Eric Chavez not ready to call it a career quite yet

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After saying earlier this week that he was contemplating retirement, Eric Chavez clarified things today by telling Jane Lee of MLB.com that he has no plans to call it quits before at least trying one more comeback.

I don’t know if I’ll every play again, I really don’t. But I’m going to try. I’m not going to get on any type of official schedule. My goal is to be back in Oakland by September. It may be in uniform, it may be out of uniform. I’m not really sure yet. But I’ve been working out and, physically, I’m feeling really good. I’m just going to start trying to do some baseball activities and see what happens. But, I’m literally going to take it day by day and not put a stamp on a plan.

If I feel like things aren’t working out, I guess I’ll have to think about things then. But, I’m really not sure. I’ve definitely thought about retirement, but I’m not ready to commit to that yet. When I can’t physically get any work done on the baseball field, I know I’m going to have to really consider it, but I’m going to try to play to the end and give myself every chance to play baseball. I’m at that point where I’m not ready to make that decision, so that tells me I’m going to keep going.

The whole article is worth reading, because it paints a picture of a person who seems relatively at peace with the fact that injuries ruined his career before age 30. Chavez hasn’t been healthy and effective since 2006, going through countless injuries and setbacks during that time, but he’s made a whole bunch of money and has been hanging out with his family and … well, my guess is soon enough he’ll choose that over trying to fight his way back for another season.

Yankees GM Brian Cashman not considering demoting struggling Greg Bird

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Yankees first baseman Greg Bird gave his team tons of confidence to hand him the everyday job at first base to start the 2017 regular season, batting .451/.556/1.098 with eight home runs in 51 spring at-bats. But he’s followed that up by hitting .107/.254/.214 through the first month of the regular season.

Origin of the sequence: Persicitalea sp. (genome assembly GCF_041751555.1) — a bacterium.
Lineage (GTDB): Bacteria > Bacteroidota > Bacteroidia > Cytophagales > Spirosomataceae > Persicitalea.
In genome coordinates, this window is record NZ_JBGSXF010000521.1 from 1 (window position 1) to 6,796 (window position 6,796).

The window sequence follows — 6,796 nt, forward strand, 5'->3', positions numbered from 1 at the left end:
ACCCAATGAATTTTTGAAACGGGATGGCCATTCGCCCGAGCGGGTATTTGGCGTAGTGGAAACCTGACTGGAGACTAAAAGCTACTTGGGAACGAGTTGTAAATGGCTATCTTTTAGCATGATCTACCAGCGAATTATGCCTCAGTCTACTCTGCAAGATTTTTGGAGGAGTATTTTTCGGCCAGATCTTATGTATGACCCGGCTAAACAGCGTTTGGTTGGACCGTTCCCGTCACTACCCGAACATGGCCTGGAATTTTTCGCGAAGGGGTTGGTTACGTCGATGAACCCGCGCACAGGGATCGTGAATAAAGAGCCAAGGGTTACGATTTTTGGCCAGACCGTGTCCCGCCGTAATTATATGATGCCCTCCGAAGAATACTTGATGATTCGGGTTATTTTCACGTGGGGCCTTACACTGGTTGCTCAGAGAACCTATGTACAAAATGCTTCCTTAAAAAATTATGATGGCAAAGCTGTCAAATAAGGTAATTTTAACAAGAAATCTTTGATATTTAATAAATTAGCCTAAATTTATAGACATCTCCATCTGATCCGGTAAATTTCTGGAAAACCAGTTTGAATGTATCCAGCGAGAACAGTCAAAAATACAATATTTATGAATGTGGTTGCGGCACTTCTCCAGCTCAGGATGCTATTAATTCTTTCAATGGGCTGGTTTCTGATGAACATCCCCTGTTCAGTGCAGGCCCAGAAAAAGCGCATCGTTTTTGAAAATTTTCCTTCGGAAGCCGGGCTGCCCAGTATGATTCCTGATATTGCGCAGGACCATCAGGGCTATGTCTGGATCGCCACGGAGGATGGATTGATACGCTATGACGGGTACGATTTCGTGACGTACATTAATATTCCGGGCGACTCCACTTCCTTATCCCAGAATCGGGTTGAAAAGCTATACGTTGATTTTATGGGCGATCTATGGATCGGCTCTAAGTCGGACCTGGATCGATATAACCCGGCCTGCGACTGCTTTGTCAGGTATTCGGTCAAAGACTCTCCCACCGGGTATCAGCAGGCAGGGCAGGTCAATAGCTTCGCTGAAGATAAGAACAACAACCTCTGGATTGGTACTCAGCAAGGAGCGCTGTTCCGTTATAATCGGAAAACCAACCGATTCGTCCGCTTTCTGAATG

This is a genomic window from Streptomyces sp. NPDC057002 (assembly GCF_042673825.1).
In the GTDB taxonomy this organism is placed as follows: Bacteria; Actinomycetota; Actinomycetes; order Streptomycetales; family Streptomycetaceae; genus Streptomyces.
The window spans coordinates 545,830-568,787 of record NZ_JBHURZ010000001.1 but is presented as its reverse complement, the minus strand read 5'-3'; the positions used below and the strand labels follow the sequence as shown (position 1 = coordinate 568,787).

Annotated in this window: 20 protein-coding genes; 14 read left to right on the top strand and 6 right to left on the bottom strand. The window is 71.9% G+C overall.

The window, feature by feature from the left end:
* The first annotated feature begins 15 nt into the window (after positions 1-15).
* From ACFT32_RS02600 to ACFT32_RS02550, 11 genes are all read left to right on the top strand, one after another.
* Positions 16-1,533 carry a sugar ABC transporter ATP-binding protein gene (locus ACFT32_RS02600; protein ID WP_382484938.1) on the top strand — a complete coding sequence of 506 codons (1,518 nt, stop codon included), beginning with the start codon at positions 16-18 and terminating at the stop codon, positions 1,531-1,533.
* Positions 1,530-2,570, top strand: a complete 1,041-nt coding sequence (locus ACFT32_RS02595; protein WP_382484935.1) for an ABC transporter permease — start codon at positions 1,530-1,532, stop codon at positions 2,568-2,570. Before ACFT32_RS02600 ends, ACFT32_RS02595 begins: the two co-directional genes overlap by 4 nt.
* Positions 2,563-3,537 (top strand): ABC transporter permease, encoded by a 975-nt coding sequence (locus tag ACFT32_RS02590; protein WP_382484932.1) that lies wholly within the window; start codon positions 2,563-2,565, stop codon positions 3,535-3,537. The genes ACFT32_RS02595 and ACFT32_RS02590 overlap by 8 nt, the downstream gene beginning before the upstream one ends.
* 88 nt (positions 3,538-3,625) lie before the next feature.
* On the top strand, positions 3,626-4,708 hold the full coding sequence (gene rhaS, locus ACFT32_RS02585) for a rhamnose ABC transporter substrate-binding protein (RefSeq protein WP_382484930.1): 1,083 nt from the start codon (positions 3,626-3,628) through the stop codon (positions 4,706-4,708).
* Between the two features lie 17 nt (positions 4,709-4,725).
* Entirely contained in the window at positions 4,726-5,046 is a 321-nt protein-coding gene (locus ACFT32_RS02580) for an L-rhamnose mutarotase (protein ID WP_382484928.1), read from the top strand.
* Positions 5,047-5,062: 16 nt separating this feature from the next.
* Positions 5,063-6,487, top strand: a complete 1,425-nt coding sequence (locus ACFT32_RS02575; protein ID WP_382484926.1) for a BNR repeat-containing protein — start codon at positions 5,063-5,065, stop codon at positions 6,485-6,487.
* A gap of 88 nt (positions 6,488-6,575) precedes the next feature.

GM Brian Cashman doesn’t have any intent to demote Bird back to Triple-A Scranton/Wilkes-Barre, MLB.com’s Bryan Hoch reports. Cashman said, “It’s not even an option for me in my mind right now, at all.”

Bird didn’t start Sunday’s game against the Orioles, a 7-4 loss in 11 innings. Lefty Wade Miley started for the Orioles, prompting manager Joe Girardi to put Chris Carter into the lineup at first base. If Bird isn’t able to figure things out, Carter might have an increased role on the team.

Chris Archer threw behind Jose Bautista

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Rays starter Chris Archer threw his first pitch to Blue Jays outfielder Jose Bautista behind the slugger’s back with one out in the first inning of Sunday afternoon’s game in Toronto. Bautista and Archer then had a staredown. Home plate umpire Jim Wolf issued warnings to both teams. Bautista ultimately flied out to right field and he appeared to have a quick word with Archer on his way back to the dugout.

Archer could have been exacting revenge — euphemistically known as “protecting his teammate” — because Jays reliever Joe Biagini hit Rays outfielder Steven Souza in the seventh inning of Saturday’s game. Souza was forced to leave the game and underwent an X-ray, which came back negative. He was held out of Sunday’s lineup. Biagini’s pitch did not appear to be intentional.

The Jays won Sunday’s contest 3-1 with no further incident. The two clubs meet again in Tampa for a three-game series starting on May 5, so we’ll see if Sunday was the last of the bad blood between them.